The Adductor Magnus
Not just for adduction anymore....
Ah yes... the adductor magnus. A commonly implicated muscle in hip dysfunction to include CAM lesions, femoroacetabular impingement, anterior femoral glide, as well as "hamstring insertional tendonitis" like symptoms (which would specifically be referring to the long head).
You will recall that the adductor magnus consists of . . .
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The Glutes, Part 3
Here is the part you have been waiting for… In case you missed parts one and two, click here and here.
It would logically follow that the gluteus medius is important for generating both forward progression and support, especially during single-limb stance suggesting that walking dynamics are . . .
Posted in: acupunctureclinical examdeep needlingdry needlingexamgaitgluteusgluteus maximusgluteus mediusgluteus minimuslumbarlumbar instabilitymuscle layersneedlingspinal instabilitytpdn
The Glutes, Part 2
Beautiful Glutes: Part 2
We are going to get a little techie here. Hang in there! If you missed part one, click here to go back and read it.
There are a paucity of studies on gluteal function during gait, but here is what is out there.
The upper and lower portions of the glute max shows activity at initial . . .
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Rock your clinical exam.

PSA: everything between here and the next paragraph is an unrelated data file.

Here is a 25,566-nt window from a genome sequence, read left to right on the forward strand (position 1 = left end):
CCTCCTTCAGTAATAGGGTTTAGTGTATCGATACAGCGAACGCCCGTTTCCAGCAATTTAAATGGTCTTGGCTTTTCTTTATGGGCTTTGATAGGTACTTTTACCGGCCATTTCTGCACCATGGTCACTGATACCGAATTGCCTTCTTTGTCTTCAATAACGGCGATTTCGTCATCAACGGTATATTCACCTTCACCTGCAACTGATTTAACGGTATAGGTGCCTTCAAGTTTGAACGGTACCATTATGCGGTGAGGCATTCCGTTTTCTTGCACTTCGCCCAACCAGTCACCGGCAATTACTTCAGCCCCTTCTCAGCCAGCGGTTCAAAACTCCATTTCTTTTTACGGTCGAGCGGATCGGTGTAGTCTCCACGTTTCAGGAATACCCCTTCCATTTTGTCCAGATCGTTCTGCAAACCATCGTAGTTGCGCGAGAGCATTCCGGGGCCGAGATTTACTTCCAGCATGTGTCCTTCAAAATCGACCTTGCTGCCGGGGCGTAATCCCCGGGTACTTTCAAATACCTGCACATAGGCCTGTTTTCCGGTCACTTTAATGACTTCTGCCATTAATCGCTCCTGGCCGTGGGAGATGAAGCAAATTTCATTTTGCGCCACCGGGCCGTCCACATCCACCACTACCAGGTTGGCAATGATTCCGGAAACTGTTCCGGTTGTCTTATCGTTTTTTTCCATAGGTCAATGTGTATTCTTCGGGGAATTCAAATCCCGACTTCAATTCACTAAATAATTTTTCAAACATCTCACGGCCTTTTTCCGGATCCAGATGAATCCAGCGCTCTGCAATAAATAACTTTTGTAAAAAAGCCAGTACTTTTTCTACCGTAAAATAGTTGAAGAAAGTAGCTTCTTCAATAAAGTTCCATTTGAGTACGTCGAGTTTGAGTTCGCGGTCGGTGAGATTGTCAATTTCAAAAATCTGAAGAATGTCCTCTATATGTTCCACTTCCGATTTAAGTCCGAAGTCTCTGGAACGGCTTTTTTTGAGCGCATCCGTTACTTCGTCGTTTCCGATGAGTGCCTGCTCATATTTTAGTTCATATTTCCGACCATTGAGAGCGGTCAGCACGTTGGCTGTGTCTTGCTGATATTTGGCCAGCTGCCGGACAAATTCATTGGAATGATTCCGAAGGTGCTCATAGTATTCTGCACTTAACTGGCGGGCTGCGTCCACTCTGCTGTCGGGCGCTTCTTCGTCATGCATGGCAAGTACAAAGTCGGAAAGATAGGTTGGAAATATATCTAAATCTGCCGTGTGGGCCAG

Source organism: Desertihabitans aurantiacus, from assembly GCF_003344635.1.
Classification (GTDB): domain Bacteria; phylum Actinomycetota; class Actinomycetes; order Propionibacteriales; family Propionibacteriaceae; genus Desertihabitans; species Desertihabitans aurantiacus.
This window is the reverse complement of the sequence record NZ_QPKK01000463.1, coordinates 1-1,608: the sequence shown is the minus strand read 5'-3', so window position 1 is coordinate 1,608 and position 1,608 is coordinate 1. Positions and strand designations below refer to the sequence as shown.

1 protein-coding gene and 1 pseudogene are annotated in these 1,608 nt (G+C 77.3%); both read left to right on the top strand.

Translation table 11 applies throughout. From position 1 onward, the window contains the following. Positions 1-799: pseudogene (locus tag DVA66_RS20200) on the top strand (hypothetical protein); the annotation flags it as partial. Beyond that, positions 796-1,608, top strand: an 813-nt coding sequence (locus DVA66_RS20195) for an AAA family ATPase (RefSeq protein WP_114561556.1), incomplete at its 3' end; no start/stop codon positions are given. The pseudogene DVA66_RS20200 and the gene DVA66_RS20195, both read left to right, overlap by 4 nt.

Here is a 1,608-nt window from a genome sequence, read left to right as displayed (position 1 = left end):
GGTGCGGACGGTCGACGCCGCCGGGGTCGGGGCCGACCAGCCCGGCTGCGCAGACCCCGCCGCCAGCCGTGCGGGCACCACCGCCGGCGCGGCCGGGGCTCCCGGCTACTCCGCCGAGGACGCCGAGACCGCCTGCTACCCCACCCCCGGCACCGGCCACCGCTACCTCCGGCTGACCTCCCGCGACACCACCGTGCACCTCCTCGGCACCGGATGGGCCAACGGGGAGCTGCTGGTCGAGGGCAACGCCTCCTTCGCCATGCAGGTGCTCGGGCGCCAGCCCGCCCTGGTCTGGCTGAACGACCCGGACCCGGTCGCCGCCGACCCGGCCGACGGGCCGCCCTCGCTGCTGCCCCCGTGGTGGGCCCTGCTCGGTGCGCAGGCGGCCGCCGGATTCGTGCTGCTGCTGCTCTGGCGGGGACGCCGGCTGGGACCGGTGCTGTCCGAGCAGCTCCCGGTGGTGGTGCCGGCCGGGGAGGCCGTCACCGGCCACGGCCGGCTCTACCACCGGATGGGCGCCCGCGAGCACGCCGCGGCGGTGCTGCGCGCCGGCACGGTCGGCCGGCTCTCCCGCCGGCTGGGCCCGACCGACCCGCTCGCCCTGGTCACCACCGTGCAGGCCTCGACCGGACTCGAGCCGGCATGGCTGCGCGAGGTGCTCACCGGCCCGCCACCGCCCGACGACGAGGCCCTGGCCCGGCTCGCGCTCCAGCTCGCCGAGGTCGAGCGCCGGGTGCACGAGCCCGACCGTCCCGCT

what sensation should you check and why?
What is the most important sensory modality to test and why? Pain? Motor? Sensation?
from Ivo Waerlop on Vimeo.
Posted in: afferentsclinicalclinical examcontinuing educationdiameterdry needlingeducationexamfiberfiberslargelarge diameter afferentsneedlingnerveneurologysensationsensesensorysensory nerve fibersvibrationvibratoryvibratory sense
Counting and Layers
Know where your needle is!
I often say when I am teaching “If you don’t know where your needle is, it probably shouldn’t be there” and “ Know your anatomy!”.
An easy place to get lost at times is in the posterior cervical muscles or anterior compartments of the lower leg and arms. In addition to using an app like . . .
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Needling and Instability
As people who needle, we often emphasize needling the paraspinal muscles associated with the segemental innervation of the peripheral muscle you are needling. For example, you may needle the L2-L4 paraspinals (ie: femoral nerve distribution) along with the quads, or perhaps the C2 PPD’s along with the suboccipitals. We do . . .
Posted in: acupuncturecervicalcervical instabilityclinical examdenervationdry needlingexaminstabilitylumbarlumbar instabilityneedlingneurologyppdspacial summationspinalspinal instabilitysummationtemporaltemporal summationtpdntrigger point dry needling
Cover image credit: http://wallpapershacker.com/skulls_sketches_skeletons_spine_drawings_hd-wallpaper-1015286/